Commands tagged fun (13)

  • sudo apt-get install sl man sl


    24
    sl
    Svish · 2009-04-19 15:24:03 11
  • The British Government entering in the Gregorian era. Show Sample Output


    10
    cal 09 1752
    flux · 2009-04-22 00:13:19 4

  • 8
    fortune | cowsay
    CodSpirit · 2010-05-31 13:23:39 0
  • you could save the code between if and fi to a shell script named smiley.sh with the first argument as and then do a smiley.sh to see if the command succeeded. a bit needless but who cares ;) Show Sample Output


    3
    <commmand>; if [[ "$?" = 0 ]]; then echo ':)'; else echo ':('; fi
    potatoface · 2010-08-23 20:35:31 1
  • Shows "Bang!" in a chance of 1 out of 6, like in the original game with the gun (spin every round). Otherwise, echoes "Click...". If feeling brave you can also do: [ $[ $RANDOM % 6 ] == 0 ] && echo 'Bang!' && a really killer command || echo 'Click...' Show Sample Output


    3
    [ $[ $RANDOM % 6 ] == 0 ] && echo 'Bang!' || echo 'Click...'
    paulera · 2016-03-23 11:09:56 0
  • Generates labyrinth-like pattern on UTF-8 terminal in bash. For fun ;) Show Sample Output


    2
    while ( true ) ; do if [ $(expr $RANDOM % 2 ) -eq 0 ] ; then echo -ne "\xE2\x95\xB1" ; else echo -ne "\xE2\x95\xB2" ; fi ; done
    tobi · 2015-01-17 12:46:37 3

  • 1
    cowsay $(fortune)
    mandroid · 2010-05-31 12:47:06 0
  • Strangely enough, there is no option --lines=[negative] with tail, like the head's one, so we have to use sed, which is very short and clear, you see. Strangely more enough, skipping lines at the bottom with sed is not short nor clear. From Sed one liner : # delete the last 10 lines of a file $ sed -e :a -e '$d;N;2,10ba' -e 'P;D' # method 1 $ sed -n -e :a -e '1,10!{P;N;D;};N;ba' # method 2 Show Sample Output


    0
    seq 1 12 | sed 1,5d ; seq 1 12 | head --lines=-5
    flux · 2009-08-01 00:41:52 3
  • Let Tux bring the fortune cookie


    0
    fortune | cowsay -f tux
    Zaphod · 2010-06-01 09:04:01 0

  • 0
    emacs -f snake
    steadystatic · 2015-11-03 23:34:57 0
  • This is longer than others on here. The reason for this is I have combined two different matrix commands so it would work on all computers. I logged onto my server through a computer and it worked fine. I logged into my server through a mac and it looked $4!t so I have made one that works through both. Show Sample Output


    -1
    echo -e "CHECK=SAMPLE" output --command_to_long
    techie · 2013-04-03 08:46:47 1

  • -3
    yum install fortune-firefly; fortune
    madrasi · 2011-01-26 04:32:03 0

  • -6
    figlet -f roman message
    ekinertac · 2013-04-23 02:25:39 0

What's this?

commandlinefu.com is the place to record those command-line gems that you return to again and again. That way others can gain from your CLI wisdom and you from theirs too. All commands can be commented on, discussed and voted up or down.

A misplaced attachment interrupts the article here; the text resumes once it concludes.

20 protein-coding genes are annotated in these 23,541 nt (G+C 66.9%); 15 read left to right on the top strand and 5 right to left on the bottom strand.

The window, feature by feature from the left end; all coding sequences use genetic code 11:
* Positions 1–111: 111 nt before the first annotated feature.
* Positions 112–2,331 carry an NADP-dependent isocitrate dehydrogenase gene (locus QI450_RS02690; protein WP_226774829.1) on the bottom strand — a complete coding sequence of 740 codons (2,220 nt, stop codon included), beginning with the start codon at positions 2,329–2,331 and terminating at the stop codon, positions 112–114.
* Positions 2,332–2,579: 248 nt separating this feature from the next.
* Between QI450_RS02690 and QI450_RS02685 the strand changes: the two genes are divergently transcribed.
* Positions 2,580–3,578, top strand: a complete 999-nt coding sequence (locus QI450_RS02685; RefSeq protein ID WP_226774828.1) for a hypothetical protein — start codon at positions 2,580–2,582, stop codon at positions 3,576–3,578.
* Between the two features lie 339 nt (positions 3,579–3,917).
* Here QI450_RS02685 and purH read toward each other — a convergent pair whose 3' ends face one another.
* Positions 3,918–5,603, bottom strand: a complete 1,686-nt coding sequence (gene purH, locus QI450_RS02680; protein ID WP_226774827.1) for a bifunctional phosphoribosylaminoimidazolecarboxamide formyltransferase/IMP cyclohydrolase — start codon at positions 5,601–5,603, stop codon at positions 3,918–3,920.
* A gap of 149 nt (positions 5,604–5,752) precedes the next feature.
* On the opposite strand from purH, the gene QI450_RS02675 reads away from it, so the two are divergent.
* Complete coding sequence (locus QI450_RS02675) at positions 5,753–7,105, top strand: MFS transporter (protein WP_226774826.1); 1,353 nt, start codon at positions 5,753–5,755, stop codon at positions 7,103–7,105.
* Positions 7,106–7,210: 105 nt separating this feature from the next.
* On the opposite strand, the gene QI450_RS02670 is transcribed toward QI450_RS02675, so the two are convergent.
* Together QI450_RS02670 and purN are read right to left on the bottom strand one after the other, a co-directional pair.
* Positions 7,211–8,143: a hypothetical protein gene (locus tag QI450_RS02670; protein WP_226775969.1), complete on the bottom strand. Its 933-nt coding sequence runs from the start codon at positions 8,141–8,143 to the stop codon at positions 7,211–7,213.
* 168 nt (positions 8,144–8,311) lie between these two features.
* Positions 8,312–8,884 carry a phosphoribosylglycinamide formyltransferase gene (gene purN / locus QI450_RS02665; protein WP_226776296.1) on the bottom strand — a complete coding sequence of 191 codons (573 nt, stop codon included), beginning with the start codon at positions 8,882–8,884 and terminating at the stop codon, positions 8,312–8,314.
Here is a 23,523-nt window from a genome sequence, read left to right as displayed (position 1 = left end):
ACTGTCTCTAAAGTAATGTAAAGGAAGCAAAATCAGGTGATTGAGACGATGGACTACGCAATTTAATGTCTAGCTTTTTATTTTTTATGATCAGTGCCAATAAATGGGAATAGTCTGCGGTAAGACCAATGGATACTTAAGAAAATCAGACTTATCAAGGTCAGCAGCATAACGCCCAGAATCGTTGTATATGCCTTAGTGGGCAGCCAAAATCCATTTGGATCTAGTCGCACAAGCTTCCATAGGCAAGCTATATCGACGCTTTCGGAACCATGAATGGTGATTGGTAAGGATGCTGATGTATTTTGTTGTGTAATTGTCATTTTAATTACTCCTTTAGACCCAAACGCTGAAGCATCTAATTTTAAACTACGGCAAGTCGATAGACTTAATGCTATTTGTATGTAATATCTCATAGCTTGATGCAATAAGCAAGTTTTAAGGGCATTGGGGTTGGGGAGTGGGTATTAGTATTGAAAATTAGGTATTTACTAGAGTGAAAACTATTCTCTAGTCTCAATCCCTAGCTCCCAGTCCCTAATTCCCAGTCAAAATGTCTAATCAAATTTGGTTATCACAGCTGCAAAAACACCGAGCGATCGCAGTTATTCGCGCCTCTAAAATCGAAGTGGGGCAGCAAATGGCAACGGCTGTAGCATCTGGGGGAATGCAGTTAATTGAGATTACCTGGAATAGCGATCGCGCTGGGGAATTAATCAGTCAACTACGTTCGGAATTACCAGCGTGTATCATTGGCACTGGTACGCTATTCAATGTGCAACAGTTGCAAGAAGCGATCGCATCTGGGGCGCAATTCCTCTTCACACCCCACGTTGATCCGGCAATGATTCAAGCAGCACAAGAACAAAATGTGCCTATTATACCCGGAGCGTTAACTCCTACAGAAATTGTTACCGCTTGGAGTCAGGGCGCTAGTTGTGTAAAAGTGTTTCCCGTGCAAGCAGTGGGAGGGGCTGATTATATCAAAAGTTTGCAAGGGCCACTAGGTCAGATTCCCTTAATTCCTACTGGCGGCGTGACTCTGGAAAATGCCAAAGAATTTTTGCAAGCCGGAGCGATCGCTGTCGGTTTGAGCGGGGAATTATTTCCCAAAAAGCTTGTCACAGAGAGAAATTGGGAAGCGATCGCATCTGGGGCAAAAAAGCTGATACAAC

Share Your Commands


Check These Out

Print a row of characters the width of terminal
Unlike other methods that use pipes and exec software like tr or sed or subshells, this is an extremely fast way to print a line and will always be able to detect the terminal width or else defaults to 80. It uses bash builtins for printf and echo and works with printf that supports the non-POSIX `-v` option to store result to var instead of printing to stdout. Here it is in a function that lets you change the line character to use and the length with args, it also supports color escape sequences with the echo -e option. $ function L() { local l=; builtin printf -vl "%${2:-${COLUMNS:-`tput cols 2>&-||echo 80`}}s\n" && echo -e "${l// /${1:-=}}"; } With color: $ L "`tput setaf 3`=" 1. Use printf to store n space chars followed by a newline to an environment variable "l" where n is local environment variable from $COLUMNS if set, else it will use `tput cols` and if that fails it will default to 80. 2. If printf succeeds then echo `$l` that contains the chars, replacing all blank spaces with "-" (can be changed to anything you want). From: http://www.askapache.com/linux/bash_profile-functions-advanced-shell.html http://www.askapache.com/linux/bash-power-prompt.html

Find usb device in realtime
Using this command you can track a moment when usb device was attached.

Clone /
Clone linux installation.

Capture all plaintext passwords

OSX command to take badly formatted xml from the clipboard, cleans it up and puts it back into the clipboard.
This command can be used with xclip or xsel for use on a linux box.

Recompress all text files in a subdirectory with lzma
This will deal nicely with filenames containing newlines and will run one lzma process per CPU core. It requires GNU Parallel http://www.youtube.com/watch?v=OpaiGYxkSuQ

Run iMacros from terminal
Run iMacros from terminal

GREP a PDF file.
This is a good alternative to pdf2text for Ubuntu. To install it: sudo apt-get install python-pdfminer

Show account security settings
Show account security settings

randomize hostname and mac address, force dhcp renew. (for anonymous networking)
this string of commands will release your dhcp address, change your mac address, generate a new random hostname and then get a new dhcp lease.


Stay in the loop…

Follow the Tweets.

Every new command is wrapped in a tweet and posted to Twitter. Following the stream is a great way of staying abreast of the latest commands. For the more discerning, there are Twitter accounts for commands that get a minimum of 3 and 10 votes - that way only the great commands get tweeted.

» http://twitter.com/commandlinefu
» http://twitter.com/commandlinefu3
» http://twitter.com/commandlinefu10

Subscribe to the feeds.

Use your favourite RSS aggregator to stay in touch with the latest commands. There are feeds mirroring the 3 Twitter streams as well as for virtually every other subset (users, tags, functions,…):

Subscribe to the feed for: